The modified structure of FIG. 7 eliminates the need for a separate film 20 and hence eliminates the preparation of film 20 per se and also reduces the total number of process steps. Layer 30 of FIG. 7 is formed using the same materials and process steps as layer 30 of FIG. 1. Layer 40' requires the performance of the additional steps of forming a phosphor layer 22a upon the back electrode 44 and forming the conductive layer 24 upon phosphor layer 22a. However, the step of applying adhesive layer 46 in the formation of film 40 (see FIG. 1) is eliminated. In addition, the plastic substrate 22b employed as part of film 20 (see FIG. 1) is totally eliminated, thereby reducing the overall cost of the laminated structure shown in FIG. 7 as compared with the laminated structure shown in FIG. 1. The finished product will be substantially the same in appearance, looking down upon the top surface as shown in FIG. 2, as the finished product of FIGS. 1-3. The major disadvantage of the embodiment shown in FIG. 7 resides in the fact that the most expensive layer of the laminated structure shown in FIG. 7 film 40'. In the event that there is any misregistration of the busbar 36 or back electrode 44 in the embodiment of FIG. 1, film 20 is nevertheless protected and will not result in an expensive waste of material. On the other hand, any misregistration problems in the formation of film 40' will result in waste of the most expensive portions of the structure. Exertion of careful quality control in the formation of the films 30 and 40' will significantly reduce such waste, making the embodiment of FIG. 7 a practical alternative to that shown in FIG. 1.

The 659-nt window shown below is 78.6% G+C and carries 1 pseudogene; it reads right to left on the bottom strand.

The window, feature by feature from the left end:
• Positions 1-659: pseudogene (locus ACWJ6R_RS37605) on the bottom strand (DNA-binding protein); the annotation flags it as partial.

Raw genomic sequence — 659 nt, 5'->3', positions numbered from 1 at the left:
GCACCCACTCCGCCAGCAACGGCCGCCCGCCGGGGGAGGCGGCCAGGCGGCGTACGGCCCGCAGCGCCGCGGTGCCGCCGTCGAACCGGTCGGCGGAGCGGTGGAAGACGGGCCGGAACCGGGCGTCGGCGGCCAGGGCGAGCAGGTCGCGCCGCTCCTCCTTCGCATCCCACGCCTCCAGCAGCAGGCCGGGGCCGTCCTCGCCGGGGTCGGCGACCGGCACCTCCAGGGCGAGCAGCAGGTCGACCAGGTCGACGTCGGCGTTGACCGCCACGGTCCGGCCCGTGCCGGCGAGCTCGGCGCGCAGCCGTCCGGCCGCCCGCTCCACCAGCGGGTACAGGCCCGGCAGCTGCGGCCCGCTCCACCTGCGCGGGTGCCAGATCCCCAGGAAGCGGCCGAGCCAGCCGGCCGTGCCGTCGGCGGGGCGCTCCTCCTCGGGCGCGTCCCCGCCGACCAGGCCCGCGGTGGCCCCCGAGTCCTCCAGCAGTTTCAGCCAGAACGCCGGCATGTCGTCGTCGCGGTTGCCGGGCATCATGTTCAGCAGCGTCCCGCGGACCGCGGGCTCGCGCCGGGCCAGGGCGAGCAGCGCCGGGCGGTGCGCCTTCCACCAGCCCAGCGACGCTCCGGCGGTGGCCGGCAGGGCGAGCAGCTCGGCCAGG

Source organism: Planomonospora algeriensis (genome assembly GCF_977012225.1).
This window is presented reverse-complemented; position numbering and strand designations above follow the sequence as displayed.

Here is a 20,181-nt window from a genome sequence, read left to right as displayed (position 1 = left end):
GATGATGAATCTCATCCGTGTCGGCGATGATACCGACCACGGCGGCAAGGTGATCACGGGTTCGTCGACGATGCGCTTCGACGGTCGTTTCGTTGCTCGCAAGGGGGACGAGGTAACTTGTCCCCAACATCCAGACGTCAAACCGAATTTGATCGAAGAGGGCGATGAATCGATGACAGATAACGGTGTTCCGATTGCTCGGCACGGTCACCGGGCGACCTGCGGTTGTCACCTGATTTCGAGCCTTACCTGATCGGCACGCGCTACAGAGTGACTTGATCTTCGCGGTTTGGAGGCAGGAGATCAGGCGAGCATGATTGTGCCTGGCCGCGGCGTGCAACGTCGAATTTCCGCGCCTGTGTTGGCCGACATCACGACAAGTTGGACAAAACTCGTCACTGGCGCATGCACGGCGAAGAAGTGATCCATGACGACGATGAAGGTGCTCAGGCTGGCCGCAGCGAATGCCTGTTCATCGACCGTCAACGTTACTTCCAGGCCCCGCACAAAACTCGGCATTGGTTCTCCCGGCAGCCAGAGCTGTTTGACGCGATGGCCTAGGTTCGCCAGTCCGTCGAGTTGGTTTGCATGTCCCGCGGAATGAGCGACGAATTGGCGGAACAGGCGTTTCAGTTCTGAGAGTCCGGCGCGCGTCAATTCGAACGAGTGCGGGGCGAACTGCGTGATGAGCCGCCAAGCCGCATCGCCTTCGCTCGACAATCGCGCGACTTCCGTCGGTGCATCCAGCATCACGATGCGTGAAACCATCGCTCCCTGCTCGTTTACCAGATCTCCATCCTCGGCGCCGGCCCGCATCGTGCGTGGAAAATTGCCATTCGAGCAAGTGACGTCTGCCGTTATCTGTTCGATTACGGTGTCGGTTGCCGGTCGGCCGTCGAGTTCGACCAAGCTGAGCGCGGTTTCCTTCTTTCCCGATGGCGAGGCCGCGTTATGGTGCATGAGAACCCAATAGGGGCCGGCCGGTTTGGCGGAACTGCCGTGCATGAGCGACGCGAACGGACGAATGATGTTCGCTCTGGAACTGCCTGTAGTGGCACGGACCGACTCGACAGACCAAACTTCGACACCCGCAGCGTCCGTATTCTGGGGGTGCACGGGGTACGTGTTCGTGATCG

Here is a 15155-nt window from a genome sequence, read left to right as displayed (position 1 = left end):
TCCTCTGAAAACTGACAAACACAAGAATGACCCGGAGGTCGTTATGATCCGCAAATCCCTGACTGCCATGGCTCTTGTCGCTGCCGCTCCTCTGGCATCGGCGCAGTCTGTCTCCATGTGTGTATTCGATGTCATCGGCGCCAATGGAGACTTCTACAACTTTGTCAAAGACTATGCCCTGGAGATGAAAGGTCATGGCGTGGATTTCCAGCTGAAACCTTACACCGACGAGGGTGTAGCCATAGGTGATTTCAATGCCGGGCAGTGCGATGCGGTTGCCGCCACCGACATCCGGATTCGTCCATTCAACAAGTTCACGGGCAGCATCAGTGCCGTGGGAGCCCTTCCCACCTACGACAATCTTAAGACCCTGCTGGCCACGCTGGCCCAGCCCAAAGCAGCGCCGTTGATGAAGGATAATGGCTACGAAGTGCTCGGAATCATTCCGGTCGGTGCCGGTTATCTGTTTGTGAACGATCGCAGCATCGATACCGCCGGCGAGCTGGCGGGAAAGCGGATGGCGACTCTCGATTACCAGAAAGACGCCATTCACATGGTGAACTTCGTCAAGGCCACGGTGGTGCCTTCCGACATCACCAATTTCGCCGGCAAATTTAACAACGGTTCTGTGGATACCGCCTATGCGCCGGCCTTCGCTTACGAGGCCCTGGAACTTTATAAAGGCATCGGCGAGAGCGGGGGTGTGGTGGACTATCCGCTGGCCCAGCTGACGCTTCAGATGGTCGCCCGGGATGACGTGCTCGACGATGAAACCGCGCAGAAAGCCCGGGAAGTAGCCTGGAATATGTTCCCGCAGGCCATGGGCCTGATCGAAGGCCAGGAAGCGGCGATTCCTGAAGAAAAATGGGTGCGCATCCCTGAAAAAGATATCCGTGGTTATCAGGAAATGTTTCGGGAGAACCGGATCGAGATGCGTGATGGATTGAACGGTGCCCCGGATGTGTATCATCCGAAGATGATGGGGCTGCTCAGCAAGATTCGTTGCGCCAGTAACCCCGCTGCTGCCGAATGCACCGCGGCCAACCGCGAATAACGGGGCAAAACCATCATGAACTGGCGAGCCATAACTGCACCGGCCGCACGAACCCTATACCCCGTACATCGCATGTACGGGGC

FIG. 14 represents an important variation of the aforesaid lamp structures in which a back electrode 44, which is preferably a metal foil, e.g., an aluminum or copper foil, about 0.001-0.030 in. thick, is contacted with a dielectric layer 22c. The dielectric layer may be a free-standing flexible film, but preferably, dielectric layer 22c is coated onto back electrode 44 from solution. The dielectric material may itself be or may contain an organic resin, but inorganic dielectric materials are advantageously incorporated into dielectric layer 22c. Suitable inorganic dielectric materials include metal oxides, such as zinc and titanium oxides, for example; or various metallic titanates, such as barium or strontium titanates, for example. A preferred inorganic dielectric material is barium titanate, which, for coating purposes, is advantageously mixed with the same resins employed in the electroluminescent phosphor layer as disclosed in U.S. Pat. No. 4,684,353, incorporated herein by reference. However, other resins, such as cyanoethylated resins, may be employed and are preferred in some applications. It is preferred that dielectric layer 22c be as thin as reasonably possible, e.g., about 20-100 microns thick when dried.